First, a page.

Editorial Views  |   January 2018
Central Venous Catheters in Small Infants
Author Notes
  • From the Department of Anesthesia and Pain Management, Royal Children’s Hospital, Melbourne, Australia (C.B.); Anaesthesia and Pain Management Research Group, Murdoch Children’s Research Institute, Melbourne, Australia (C.B.); and the Department of Anesthesia, Intensive Care and Pain Management, Robert Debré University Hospital, Paris, France (S.M.).
  • Corresponding article on page 38.
    Corresponding article on page 38.×
  • Accepted for publication September 15, 2017.
    Accepted for publication September 15, 2017.×
  • Address correspondence to Dr. Brasher: christopher.brasher@rch.org.au
Article Information
Editorial Views / Pediatric Anesthesia / Technology / Equipment / Monitoring
Editorial Views   |   January 2018
Central Venous Catheters in Small Infants
Anesthesiology 1 2018, Vol.128, 4-5. doi:10.1097/ALN.0000000000001961
Anesthesiology 1 2018, Vol.128, 4-5. doi:10.1097/ALN.0000000000001961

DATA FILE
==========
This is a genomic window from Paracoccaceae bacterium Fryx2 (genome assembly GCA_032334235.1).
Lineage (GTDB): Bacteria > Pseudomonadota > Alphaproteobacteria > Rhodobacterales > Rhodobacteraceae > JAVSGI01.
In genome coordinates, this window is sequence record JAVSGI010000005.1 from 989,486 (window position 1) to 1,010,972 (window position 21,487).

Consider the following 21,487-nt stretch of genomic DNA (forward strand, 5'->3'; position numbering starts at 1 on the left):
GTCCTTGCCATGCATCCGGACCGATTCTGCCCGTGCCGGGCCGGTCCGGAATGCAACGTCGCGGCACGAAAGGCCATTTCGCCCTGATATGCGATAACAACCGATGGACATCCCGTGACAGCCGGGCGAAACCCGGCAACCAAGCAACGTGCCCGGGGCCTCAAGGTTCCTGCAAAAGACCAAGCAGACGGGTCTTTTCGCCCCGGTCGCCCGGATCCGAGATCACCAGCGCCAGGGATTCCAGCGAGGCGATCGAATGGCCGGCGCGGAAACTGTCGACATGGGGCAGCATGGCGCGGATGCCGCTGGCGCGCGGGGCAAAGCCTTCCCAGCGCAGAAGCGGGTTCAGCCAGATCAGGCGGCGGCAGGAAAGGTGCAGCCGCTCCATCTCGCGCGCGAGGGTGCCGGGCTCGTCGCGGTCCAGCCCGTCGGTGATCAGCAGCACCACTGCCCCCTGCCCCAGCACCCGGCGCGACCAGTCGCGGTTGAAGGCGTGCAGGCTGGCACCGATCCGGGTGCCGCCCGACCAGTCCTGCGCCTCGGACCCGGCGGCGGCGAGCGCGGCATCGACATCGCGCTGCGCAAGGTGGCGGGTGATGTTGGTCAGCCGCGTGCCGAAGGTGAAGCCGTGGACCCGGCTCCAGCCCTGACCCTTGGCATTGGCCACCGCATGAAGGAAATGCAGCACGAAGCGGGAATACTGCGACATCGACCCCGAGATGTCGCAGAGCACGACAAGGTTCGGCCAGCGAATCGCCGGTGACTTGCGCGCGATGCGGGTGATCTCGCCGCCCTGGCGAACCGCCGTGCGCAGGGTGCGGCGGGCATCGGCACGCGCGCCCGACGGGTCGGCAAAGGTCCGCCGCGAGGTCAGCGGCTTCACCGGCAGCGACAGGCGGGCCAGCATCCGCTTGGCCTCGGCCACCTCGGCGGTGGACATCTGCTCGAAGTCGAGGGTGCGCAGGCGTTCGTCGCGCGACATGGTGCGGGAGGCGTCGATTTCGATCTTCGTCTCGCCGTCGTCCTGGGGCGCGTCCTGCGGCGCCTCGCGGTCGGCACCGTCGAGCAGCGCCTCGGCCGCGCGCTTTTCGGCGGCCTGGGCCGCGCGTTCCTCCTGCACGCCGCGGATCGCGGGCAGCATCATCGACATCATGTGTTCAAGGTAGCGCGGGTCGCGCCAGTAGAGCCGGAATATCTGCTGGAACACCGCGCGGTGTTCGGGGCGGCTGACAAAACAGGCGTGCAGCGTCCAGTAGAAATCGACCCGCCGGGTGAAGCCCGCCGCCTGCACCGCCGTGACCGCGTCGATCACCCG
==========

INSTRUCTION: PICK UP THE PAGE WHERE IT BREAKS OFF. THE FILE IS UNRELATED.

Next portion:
HOW to best insert and maintain central venous catheters in small infants is a question of interest to all health professionals working in the field. The hospitalized small infant population is growing as extremely premature baby survival rates increase.1  In parallel, ultrasound technology is developing rapidly. Smaller vessel and catheter diameters imply increased technical difficulties during both insertion and maintenance when compared with larger children and adults. In this issue of Anesthesiology, Breschan et al.2  describe an experience in Austria with respect to central vein cannulation technique in preterm infants. In 2010, they decided to change their default central venous catheter cannulation technique to in-plane ultrasound-guided cannulation of the brachiocephalic vein in small infants. Their aim was to increase success rates and efficiency, and to reduce complications. One particular advantage of the target brachiocephalic vein is that it relatively maintains its diameter in hypovolemic and shocked patients. The detailed description of the technique, along with the pitfalls to be avoided, is of great potential interest to all anesthesiologists and, indeed, all practitioners inserting central venous catheters in small infants.
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